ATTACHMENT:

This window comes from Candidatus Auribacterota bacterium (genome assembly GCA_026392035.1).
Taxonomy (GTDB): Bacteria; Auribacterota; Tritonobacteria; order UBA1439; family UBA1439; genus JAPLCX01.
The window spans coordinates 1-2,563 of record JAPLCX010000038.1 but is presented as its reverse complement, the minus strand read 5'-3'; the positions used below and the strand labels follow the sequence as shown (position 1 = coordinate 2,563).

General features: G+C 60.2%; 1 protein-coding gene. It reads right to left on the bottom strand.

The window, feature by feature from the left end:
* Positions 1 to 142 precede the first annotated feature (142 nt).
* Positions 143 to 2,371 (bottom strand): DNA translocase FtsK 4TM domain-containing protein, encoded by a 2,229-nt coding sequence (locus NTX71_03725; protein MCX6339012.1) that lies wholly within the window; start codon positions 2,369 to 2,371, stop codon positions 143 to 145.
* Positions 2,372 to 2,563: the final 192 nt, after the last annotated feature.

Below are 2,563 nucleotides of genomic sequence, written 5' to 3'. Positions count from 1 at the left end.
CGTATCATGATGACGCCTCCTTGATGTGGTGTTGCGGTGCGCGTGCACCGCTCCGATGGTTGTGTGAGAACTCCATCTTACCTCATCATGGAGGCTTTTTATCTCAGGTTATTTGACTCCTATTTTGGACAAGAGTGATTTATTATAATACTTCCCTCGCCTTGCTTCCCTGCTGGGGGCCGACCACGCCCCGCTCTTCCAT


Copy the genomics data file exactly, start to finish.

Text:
This window comes from Candidatus Auribacterota bacterium (genome assembly GCA_026392035.1).
Taxonomy (GTDB): Bacteria; Auribacterota; Tritonobacteria; order UBA1439; family UBA1439; genus JAPLCX01.
The window spans coordinates 1-2,563 of record JAPLCX010000038.1 but is presented as its reverse complement, the minus strand read 5'-3'; the positions used below and the strand labels follow the sequence as shown (position 1 = coordinate 2,563).

General features: G+C 60.2%; 1 protein-coding gene. It reads right to left on the bottom strand.

The window, feature by feature from the left end:
* Positions 1 to 142 precede the first annotated feature (142 nt).
* Positions 143 to 2,371 (bottom strand): DNA translocase FtsK 4TM domain-containing protein, encoded by a 2,229-nt coding sequence (locus NTX71_03725; protein MCX6339012.1) that lies wholly within the window; start codon positions 2,369 to 2,371, stop codon positions 143 to 145.
* Positions 2,372 to 2,563: the final 192 nt, after the last annotated feature.

Below are 2,563 nucleotides of genomic sequence, written 5' to 3'. Positions count from 1 at the left end.
CGTATCATGATGACGCCTCCTTGATGTGGTGTTGCGGTGCGCGTGCACCGCTCCGATGGTTGTGTGAGAACTCCATCTTACCTCATCATGGAGGCTTTTTATCTCAGGTTATTTGACTCCTATTTTGGACAAGAGTGATTTATTATAATACTTCCCTCGCCTTGCTTCCCTGCTGGGGGCCGACCACGCCCCGCTCTTCCAT